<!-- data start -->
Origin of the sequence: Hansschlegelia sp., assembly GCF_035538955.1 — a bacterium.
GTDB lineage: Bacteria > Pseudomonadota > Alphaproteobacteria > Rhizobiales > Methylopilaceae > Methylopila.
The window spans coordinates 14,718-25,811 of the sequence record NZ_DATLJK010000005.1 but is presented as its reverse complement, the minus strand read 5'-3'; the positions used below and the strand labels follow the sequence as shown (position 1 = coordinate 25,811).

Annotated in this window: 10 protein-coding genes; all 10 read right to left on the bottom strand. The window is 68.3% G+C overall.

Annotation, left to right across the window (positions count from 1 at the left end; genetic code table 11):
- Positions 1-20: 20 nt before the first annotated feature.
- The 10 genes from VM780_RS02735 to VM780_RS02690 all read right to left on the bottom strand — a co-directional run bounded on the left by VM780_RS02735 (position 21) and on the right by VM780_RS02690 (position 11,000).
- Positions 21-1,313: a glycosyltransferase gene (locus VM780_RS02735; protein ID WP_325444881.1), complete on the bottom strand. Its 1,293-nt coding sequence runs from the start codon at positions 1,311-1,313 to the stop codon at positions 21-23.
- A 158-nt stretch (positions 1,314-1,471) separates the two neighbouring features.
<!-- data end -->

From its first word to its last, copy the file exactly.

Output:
Origin of the sequence: Hansschlegelia sp., assembly GCF_035538955.1 — a bacterium.
GTDB lineage: Bacteria > Pseudomonadota > Alphaproteobacteria > Rhizobiales > Methylopilaceae > Methylopila.
The window spans coordinates 14,718-25,811 of the sequence record NZ_DATLJK010000005.1 but is presented as its reverse complement, the minus strand read 5'-3'; the positions used below and the strand labels follow the sequence as shown (position 1 = coordinate 25,811).

Annotated in this window: 10 protein-coding genes; all 10 read right to left on the bottom strand. The window is 68.3% G+C overall.

Annotation, left to right across the window (positions count from 1 at the left end; genetic code table 11):
- Positions 1-20: 20 nt before the first annotated feature.
- The 10 genes from VM780_RS02735 to VM780_RS02690 all read right to left on the bottom strand — a co-directional run bounded on the left by VM780_RS02735 (position 21) and on the right by VM780_RS02690 (position 11,000).
- Positions 21-1,313: a glycosyltransferase gene (locus VM780_RS02735; protein ID WP_325444881.1), complete on the bottom strand. Its 1,293-nt coding sequence runs from the start codon at positions 1,311-1,313 to the stop codon at positions 21-23.
- A 158-nt stretch (positions 1,314-1,471) separates the two neighbouring features.